• The name draw() makes sense, i.e. "draw the beam", but I'm wondering if it should be plot() to be consistent with all the other methods, i.e. plot(), plot_loading_results(), plot_bending_moment(), plot_slope(), etc.
@@ -1521,6 +1528,91 @@ def plot_loading_results(self, subs=None):
return PlotGrid(4, 1, ax1, ax2, ax3, ax4)


def draw(self):

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Needs docstring.

self._draw_supports(ax)
matplotlib.pyplot.axis("off") # to turn off axis
ax.set_ylim(-0.5, 0.5)
matplotlib.pyplot.show()

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This method should return ax (standard practice in most packages that use matplotlib, e.g. pandas).

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ishanaj Jul 21, 2019

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Sure will make it return axis.

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commented Jul 21, 2019

You may want to think about the fact that sympy.plot(load), where load is a singularity function will plot everything but point and moment loads. If you add the ability to plot the singularity function elements for point and moment to the general sympy plotting module then it can be used as a basis for your plot. All you have to add is the beam and the supports. This would also ensure that SingularityFunctions plot nicely in general. I recommend doing this.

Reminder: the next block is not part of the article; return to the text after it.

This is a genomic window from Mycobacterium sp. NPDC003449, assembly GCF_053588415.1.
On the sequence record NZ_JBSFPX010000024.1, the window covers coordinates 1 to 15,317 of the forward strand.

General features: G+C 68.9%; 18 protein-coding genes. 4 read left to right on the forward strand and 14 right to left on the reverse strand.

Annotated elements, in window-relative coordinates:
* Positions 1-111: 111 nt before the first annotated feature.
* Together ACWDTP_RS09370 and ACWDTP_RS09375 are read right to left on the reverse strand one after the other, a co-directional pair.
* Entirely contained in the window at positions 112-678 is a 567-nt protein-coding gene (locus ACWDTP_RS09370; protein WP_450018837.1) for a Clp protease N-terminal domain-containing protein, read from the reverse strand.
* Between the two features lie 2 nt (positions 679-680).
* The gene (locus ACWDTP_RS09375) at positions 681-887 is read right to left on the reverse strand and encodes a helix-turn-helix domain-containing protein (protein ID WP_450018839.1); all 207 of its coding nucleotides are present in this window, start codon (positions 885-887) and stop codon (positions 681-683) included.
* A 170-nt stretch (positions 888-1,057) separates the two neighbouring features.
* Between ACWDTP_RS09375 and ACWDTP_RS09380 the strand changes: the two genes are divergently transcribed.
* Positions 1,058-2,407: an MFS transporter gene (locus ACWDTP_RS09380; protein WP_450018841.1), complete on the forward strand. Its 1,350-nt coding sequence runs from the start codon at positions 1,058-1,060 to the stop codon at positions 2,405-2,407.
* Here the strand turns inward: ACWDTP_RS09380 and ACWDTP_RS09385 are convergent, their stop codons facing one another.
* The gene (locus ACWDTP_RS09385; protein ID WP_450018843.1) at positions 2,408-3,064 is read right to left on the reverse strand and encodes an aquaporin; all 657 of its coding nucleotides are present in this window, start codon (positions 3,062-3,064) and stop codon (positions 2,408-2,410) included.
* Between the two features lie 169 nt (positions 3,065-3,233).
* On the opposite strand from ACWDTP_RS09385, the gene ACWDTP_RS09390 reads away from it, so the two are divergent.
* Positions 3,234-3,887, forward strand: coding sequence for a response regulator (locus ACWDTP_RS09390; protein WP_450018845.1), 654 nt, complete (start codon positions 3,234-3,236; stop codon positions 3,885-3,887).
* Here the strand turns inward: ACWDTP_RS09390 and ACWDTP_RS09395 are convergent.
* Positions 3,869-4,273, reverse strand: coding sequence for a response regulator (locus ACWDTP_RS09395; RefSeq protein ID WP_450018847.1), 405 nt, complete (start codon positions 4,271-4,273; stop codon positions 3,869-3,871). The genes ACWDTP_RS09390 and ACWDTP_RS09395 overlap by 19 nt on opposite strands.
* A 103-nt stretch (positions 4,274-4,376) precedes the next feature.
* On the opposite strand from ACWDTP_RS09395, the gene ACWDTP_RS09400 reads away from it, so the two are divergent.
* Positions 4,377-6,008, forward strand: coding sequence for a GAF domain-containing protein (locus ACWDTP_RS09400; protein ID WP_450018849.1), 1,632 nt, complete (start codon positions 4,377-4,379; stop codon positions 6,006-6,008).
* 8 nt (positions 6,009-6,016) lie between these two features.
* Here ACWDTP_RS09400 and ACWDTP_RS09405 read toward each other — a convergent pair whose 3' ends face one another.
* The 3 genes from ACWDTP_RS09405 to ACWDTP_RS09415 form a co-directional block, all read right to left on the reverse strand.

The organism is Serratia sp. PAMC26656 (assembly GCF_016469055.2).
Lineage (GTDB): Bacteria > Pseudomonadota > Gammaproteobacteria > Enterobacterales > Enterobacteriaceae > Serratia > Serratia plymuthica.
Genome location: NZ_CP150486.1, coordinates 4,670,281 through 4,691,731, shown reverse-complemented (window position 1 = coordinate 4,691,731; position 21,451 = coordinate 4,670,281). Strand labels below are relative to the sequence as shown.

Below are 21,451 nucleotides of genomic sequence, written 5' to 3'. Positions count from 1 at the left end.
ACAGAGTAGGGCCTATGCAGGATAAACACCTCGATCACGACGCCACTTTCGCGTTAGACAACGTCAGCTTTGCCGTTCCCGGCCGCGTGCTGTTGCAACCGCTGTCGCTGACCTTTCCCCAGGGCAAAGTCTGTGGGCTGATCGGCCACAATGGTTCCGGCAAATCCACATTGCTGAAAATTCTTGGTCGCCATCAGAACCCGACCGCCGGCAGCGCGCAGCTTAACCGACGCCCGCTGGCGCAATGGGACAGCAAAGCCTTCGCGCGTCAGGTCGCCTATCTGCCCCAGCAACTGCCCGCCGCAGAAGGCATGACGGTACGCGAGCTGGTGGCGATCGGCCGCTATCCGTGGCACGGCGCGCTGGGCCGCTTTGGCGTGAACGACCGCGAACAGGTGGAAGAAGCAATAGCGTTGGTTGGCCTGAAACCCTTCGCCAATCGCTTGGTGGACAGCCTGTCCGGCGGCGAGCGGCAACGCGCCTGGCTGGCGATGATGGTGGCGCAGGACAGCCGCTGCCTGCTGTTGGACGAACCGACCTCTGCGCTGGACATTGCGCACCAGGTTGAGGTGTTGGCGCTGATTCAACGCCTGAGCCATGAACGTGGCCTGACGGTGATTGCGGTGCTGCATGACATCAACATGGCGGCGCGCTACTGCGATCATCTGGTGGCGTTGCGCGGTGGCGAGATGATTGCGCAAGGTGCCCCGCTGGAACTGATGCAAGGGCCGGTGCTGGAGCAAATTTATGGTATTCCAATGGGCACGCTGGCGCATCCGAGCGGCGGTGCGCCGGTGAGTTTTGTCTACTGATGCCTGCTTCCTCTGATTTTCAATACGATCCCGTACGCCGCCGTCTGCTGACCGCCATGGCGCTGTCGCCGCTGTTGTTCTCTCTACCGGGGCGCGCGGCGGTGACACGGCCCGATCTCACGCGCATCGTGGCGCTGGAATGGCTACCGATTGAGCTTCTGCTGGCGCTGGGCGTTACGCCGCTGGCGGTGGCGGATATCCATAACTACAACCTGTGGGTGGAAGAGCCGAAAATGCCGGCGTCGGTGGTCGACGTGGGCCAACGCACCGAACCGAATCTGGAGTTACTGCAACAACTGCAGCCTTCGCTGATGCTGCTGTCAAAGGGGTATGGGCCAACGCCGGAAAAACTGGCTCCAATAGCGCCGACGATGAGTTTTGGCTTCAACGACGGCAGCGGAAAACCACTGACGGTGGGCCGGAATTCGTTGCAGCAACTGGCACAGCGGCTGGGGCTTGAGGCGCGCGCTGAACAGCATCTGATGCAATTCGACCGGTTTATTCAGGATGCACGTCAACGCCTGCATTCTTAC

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commented Jul 21, 2019

What happens if you use symbols for the magnitudes of the loads, etc?

If the magnitude is a symbol then it considers it a negative load and makes an arrow in the upward direction. But if the user specifies the symbol as positive=True it would give a downward arrow.
Also, I have currently not made it compatible to handle a case where the length of the beam is a symbol. But I think we can simply assign a particular value to the length if it is a symbol and I guess that should work.

There is an apply_support and apply_load with reactions? Why are there both? Is this not redundant?

I am not sure but I guess you are referring to the example. I have simply made it up just to check whether all the cases work, it has no prior logic involved.

It would be great that if you call Beam.plot_load_results() that it shows this beam diagram as the first of the plots. It should scale such that the length is aligned with the bending moment, shear, slope and deflection plots.

Sure, I will have to look at it, as the plot_loading_results() uses sympy's PlotGrid and here matplotlib is being used. I will have to see how to merge those two.

The name draw() makes sense, i.e. "draw the beam", but I'm wondering if it should be plot() to be consistent with all the other methods, i.e. plot(), plot_loading_results(), plot_bending_moment(), plot_slope(), etc.

I agree plot() seems to be better. Or should we make it plot_beam()

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commented Jul 21, 2019

Codecov Report

Merging #17240 into master will increase coverage by 0.069%.
The diff coverage is 13.432%.

@@              Coverage Diff              @@
##            master    #17240       +/-   ##
=============================================
+ Coverage   74.532%   74.602%   +0.069%     
=============================================
  Files          623       627        +4     
  Lines       161580    162840     +1260     
  Branches     37925     38199      +274     
=============================================
+ Hits        120430    121482     +1052     
- Misses       35809     35976      +167     
- Partials      5341      5382       +41
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commented Jul 21, 2019